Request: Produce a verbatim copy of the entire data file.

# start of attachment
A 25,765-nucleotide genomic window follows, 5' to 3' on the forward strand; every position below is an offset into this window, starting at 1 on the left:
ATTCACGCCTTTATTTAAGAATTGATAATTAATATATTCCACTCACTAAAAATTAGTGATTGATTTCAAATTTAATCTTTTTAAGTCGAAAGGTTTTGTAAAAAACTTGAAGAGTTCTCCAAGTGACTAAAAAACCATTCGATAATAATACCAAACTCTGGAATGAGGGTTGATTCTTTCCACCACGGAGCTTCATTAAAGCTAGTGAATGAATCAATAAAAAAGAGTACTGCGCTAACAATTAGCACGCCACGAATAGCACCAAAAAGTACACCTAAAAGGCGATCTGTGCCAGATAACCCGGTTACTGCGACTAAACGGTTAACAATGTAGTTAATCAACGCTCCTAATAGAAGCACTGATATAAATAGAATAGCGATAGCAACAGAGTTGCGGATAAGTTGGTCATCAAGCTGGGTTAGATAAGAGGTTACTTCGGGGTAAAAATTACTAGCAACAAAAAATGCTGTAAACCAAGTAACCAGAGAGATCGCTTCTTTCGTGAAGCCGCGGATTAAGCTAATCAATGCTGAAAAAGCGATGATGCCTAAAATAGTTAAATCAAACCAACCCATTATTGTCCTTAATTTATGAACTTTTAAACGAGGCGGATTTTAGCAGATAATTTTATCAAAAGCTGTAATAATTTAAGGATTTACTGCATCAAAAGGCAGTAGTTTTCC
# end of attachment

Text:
A 25,765-nucleotide genomic window follows, 5' to 3' on the forward strand; every position below is an offset into this window, starting at 1 on the left:
ATTCACGCCTTTATTTAAGAATTGATAATTAATATATTCCACTCACTAAAAATTAGTGATTGATTTCAAATTTAATCTTTTTAAGTCGAAAGGTTTTGTAAAAAACTTGAAGAGTTCTCCAAGTGACTAAAAAACCATTCGATAATAATACCAAACTCTGGAATGAGGGTTGATTCTTTCCACCACGGAGCTTCATTAAAGCTAGTGAATGAATCAATAAAAAAGAGTACTGCGCTAACAATTAGCACGCCACGAATAGCACCAAAAAGTACACCTAAAAGGCGATCTGTGCCAGATAACCCGGTTACTGCGACTAAACGGTTAACAATGTAGTTAATCAACGCTCCTAATAGAAGCACTGATATAAATAGAATAGCGATAGCAACAGAGTTGCGGATAAGTTGGTCATCAAGCTGGGTTAGATAAGAGGTTACTTCGGGGTAAAAATTACTAGCAACAAAAAATGCTGTAAACCAAGTAACCAGAGAGATCGCTTCTTTCGTGAAGCCGCGGATTAAGCTAATCAATGCTGAAAAAGCGATGATGCCTAAAATAGTTAAATCAAACCAACCCATTATTGTCCTTAATTTATGAACTTTTAAACGAGGCGGATTTTAGCAGATAATTTTATCAAAAGCTGTAATAATTTAAGGATTTACTGCATCAAAAGGCAGTAGTTTTCC